I’ll also recommend seeking out individual teacher-led classes online, especially for older students. If you’d like to just try this method of learning out, there are inexpensive options on Outschool. However, there are much more complete, challenging courses out there as well.
My last word about this is that I one of the best books I’ve read exploring the ideas involved in online education is Sal Khan’s The One World Schoolhouse. If you are going to stick with online based learning, it’s definitely worth a look. Sal Khan founded Khan Academy. He writes a lot about mastery based education and how online, computer based education can support that. The book is more exploratory when he talks about what to couple with the sort of work a student can do on Khan. But he recognizes the need for interaction, innovation, and hands on exploration for students.
9 thoughts on “A Follow Up on Acellus”
Keep on keepin’ on! You are doing a great job! It shows in those great kids of yours. Your experience in this area will benefit so many during these very tough time. Am thankful mine are all grown right now.
Acellus has been around since 2001. You state that you have no experience with the program. Please stop writing articles about topics in which you have no knowledge.
Just to clarify- My child attends Acellus. I sit and watch every lesson with her. It never contains anything racist or sexist. We are also enrolled in the scholarship program since tuition is $1,500. The lectures with Bill Roger talk only about science and technology. He never mentions anything about religion, or any other inappropriate topics. Please stick to the facts. If you know absolutely that this is the worst program out there- show me absolute proof. You can’t, because you are just regurgitating something you read somewhere from someone who didn’t like their kids learning virtually due to covid-19.
I completely agree with the comments by Jess. You shouldn’t be talking about a program you know nothing about or a man you have no personal knowledge of. All you have to do is turn on the news to see how one person’s lies can affect a nation. That is what you are doing. You are spreading lies. Acellus is an amazing program and has turned school into something enjoyable for my special needs son as well as several friends we recommended it to. You should do some real research and talk to people who know and love the program before you spread lies and try to make everyone think like you.
Some “real” research: https://onezero.medium.com/a-major-online-learning-platform-was-created-by-a-subterranean-religious-cult-whose-leader-has-cec99e7adcaf
My son attends Acellus and I am very dissatisfied. He was making A’s and some B’s before I got him into Acellus. He never had problems with school work – just the other kids. He now doesn’t understand most of the material – and I have gone over it with him. He is now a grade behind and I cant help him. Why am I paying almost $100 a month to teach my child? I am not qualified to teach but it seems that I have to with this program. That was not the whole point of going to Acellus; it was so he could be home but still get a good education..it has completely backfired and I am so upset. The lessons are very boring and confusing as hell – and I’m a grown adult. I’m just so upset with this program.. my son has been using this program for over a year, so they have taken $1,200 from myself.. my sister and her 2 sons use it as well, so in a year its cost almost $4,000 and all of them are behind now.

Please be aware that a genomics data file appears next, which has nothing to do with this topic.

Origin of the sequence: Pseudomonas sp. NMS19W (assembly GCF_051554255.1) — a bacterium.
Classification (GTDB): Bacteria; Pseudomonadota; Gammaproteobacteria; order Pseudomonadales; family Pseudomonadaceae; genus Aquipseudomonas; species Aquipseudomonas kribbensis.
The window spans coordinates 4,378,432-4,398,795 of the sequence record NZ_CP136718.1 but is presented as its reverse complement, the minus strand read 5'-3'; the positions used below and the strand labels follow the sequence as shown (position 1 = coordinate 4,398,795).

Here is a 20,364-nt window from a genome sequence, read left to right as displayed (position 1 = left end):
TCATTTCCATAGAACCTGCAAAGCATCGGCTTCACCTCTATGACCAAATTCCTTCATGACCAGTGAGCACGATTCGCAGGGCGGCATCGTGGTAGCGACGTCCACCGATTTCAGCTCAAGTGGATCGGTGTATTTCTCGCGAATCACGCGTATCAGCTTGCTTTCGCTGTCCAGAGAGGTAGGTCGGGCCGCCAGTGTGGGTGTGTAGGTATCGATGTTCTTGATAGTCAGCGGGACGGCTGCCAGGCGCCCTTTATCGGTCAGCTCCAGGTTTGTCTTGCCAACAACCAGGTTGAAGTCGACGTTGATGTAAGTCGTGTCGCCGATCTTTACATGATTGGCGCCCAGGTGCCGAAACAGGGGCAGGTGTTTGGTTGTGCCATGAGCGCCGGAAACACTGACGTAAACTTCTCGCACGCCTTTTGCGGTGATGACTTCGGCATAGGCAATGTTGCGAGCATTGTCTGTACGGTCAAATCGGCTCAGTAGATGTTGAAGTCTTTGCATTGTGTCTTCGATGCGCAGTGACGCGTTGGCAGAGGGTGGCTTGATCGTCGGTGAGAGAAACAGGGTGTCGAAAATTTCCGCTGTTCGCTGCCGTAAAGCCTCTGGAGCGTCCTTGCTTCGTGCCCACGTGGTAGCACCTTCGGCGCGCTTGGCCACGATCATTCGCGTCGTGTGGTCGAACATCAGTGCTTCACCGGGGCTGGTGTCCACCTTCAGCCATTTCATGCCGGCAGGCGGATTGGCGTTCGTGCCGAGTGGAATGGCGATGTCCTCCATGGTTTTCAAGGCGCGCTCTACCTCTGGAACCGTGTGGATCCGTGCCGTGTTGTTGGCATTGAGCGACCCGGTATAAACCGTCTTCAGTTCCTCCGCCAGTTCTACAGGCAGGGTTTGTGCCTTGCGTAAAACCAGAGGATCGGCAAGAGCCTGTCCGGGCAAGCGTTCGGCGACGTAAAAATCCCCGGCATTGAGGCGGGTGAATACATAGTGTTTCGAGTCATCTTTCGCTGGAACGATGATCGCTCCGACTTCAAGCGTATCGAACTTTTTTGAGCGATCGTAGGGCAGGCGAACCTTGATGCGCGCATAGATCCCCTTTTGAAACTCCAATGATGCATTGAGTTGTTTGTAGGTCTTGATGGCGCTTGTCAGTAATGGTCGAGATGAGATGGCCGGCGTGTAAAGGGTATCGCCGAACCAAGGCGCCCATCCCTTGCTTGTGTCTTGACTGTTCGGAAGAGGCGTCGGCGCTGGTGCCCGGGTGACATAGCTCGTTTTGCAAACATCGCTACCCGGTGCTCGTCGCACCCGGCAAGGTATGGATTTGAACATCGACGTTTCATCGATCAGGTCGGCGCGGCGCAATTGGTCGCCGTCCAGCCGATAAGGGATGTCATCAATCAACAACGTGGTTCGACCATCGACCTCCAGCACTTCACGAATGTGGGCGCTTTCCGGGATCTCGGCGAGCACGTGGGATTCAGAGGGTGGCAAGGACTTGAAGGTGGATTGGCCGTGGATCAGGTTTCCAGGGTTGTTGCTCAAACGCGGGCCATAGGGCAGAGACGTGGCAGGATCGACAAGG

What is your opinion on study.com for homeschooling a 10th grader? Good or bad? I’m new to this and do you have any first timer advice for me?
Study.com does the ACE credits thing, but there have been a lot of changes to ACE literally in the last month – I have an IEC client who got caught in the changeover so I have literally just been reading about it. So I guess if the goal is those ACE credits, be wary because they’re close to worthless unless you do certain things with them. Of course, other things – like doing an AP or a CLEP prep aren’t worthless. And even doing the ACE credits can look fine when applying to college. But the credits themselves have very, very limited use and it just got more limited.
In terms of style and approach, it’s basically the same as these other platforms. Slightly better quality than a program written by a bunch of folks without higher degrees like Acellus, for sure. More work and a bit better, I guess I’d say. Like, if you have to do one of these for high school, I’d say that’s one to consider… And with high school, it’s a balance and you really have to think through your student’s goals as well . For my own kids in high school and for my clients, I often suggest focusing attention on a few serious courses – things you teach or that you invest in really quality live online classes for. And then, doing other things with these online systems. Like, if you have a kid who just needs to check the box for history, maybe you just do a study.com history course. But if that kid wants to be an engineer, maybe you invest in doing a really good online physics course with a teacher.
Elizabeth, if you’re literally just starting with a kid you’ve pulled mid-year, it’s not too late to do dual enrollment for the spring, but act fast. Community college is a good option for most students. Start slow with 1-2 courses though. And remember that those grades will follow them forever. But that looks way better to colleges if that’s the path your student is on, is usually much higher quality, will involve actual interaction with other humans, is a college credit that can transfer, etc. If you stay with homeschooling, there are many, many more options that start at the beginning of the year. Of course, if you’re open to teaching yourself, there are also some really good programs out there. There are lots of ways to homeschool successfully. These online cheapies can be a piece of the puzzle, but they make a bad overall foundation if quality education is the goal.
I’m glad you wrote a rebuttal to the previous comments. I agree with you completely.